News and reviews of this particular aircraft tell us it has been retrofitted to include 12 more seats in economy class. To fit in these seats, smaller bathrooms were installed, as well as seats with less cushioning and less legroom. The in-flight entertainment has also been removed from the seats. Sources also say the conversion will be complete in early 2021, so for our example flight, there’s no chance we’d score an in-flight entertainment system or cushy seat on an older model plane.  

While one review of business class on this plane says “even the shortest hops are a pleasure,” others call it a “torture tube,” particularly for economy fliers.  

By now, you should have enough information to make your decision. But if you want more granular information about the exact aircraft, you can try these methods:

Research the Exact Aircraft by its Tail Number.

If you’re at the airport and curious about where your plane has been, you can plug the number from the tail on the plane into to see where it has been. 

If you’re at home wondering what plane you’ll get, you’ll be interested to know that a specific aircraft may not be confirmed for your flight until a few days before takeoff. However, you can make a guess based on recently used airplanes for that route on flightradar24.

Looking for the Age of the Aircraft?

If you want to know the age of the plane, you can find it on Plane Mappers by inputting the plane’s tail number. Finding the age of the plane may not tell you how new the interior is, however. Airlines retrofit old aircraft on the regular, particularly Delta, who has the oldest fleet in the U.S. Yet, the airline doesn’t feel like it has the oldest fleet. Older aircraft retrofitted with new interiors like this can make a plane feel new again.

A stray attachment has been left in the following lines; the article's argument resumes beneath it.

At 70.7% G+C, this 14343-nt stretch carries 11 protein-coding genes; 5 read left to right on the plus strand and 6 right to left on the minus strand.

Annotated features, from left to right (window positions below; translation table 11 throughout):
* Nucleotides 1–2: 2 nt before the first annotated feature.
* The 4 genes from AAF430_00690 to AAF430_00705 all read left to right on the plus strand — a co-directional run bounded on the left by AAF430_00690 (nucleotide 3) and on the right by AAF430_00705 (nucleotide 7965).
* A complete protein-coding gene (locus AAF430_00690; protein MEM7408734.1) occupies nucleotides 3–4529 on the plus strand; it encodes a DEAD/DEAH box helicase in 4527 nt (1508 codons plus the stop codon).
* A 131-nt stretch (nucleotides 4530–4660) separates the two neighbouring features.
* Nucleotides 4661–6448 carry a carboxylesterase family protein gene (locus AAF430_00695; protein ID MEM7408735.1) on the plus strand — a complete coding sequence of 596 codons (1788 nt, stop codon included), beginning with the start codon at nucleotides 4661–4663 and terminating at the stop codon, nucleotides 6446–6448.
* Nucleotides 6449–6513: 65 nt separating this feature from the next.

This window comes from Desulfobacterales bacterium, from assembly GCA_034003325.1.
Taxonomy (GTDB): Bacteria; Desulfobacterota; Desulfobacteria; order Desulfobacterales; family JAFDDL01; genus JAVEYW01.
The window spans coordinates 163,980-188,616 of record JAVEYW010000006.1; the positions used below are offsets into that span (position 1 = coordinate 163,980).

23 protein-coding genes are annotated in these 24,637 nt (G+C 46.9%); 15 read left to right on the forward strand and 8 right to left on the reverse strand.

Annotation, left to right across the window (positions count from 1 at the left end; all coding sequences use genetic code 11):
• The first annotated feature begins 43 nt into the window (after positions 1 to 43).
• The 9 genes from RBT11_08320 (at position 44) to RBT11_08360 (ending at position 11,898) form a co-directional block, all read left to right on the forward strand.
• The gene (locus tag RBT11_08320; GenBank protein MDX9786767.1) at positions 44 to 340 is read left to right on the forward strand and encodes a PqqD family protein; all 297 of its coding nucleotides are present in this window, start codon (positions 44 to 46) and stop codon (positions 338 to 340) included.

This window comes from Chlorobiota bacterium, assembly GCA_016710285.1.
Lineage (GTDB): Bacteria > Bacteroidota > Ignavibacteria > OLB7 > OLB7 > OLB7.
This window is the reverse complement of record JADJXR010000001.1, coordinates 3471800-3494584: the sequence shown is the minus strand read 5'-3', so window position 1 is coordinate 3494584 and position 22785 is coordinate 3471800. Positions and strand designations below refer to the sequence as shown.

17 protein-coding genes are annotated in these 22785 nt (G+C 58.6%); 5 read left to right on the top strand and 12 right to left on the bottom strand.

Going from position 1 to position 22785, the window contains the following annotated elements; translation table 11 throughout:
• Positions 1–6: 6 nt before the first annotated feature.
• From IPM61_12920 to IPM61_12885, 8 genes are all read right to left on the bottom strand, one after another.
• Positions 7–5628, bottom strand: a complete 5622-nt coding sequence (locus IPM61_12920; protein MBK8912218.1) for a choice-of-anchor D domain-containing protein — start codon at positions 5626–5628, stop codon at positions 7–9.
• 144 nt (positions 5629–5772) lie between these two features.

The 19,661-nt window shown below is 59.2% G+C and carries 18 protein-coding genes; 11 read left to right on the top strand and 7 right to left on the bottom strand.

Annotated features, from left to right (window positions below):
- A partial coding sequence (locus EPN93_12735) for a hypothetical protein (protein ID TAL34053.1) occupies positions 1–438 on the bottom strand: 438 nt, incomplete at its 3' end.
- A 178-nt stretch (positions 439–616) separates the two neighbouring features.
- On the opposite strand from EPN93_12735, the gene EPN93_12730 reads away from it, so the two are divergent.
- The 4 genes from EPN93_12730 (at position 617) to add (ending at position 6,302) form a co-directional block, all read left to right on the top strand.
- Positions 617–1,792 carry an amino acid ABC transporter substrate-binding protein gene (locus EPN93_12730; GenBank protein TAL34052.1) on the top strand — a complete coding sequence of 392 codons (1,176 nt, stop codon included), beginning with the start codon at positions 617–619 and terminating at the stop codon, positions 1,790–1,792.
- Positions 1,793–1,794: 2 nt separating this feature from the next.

Why an Aircraft Will be Different from Airline to Airline

Your flight experience will vary widely from airline to airline because of the design of the cabin. Some airlines operate with the philosophy that customers are willing to pay more for a comfortable experience, while others offer lower fares with considerably less frills. The biggest factor in passenger comfort--by far--lies in how the airline designs their aircraft.  

Airlines have discretion -- with approval by the Federal Aviation Administration (FAA) -- on how many seats they can fit in an aircraft, how the seats are arranged, how wide their seats will be, how much legroom they offer, what inflight entertainment options are available, what the overhead bins are like, how big the lavatories are, and more. 

By using some of these tools, you’ll have information to help you make a decision to fly how you want to--whether that’s an economy seat on Frontier or a first-class seat on Qantas.

All products and services mentioned on Airfarewatchdog are independently selected by our team of expert travelers. If you buy something through our links, we may earn an affiliate commission.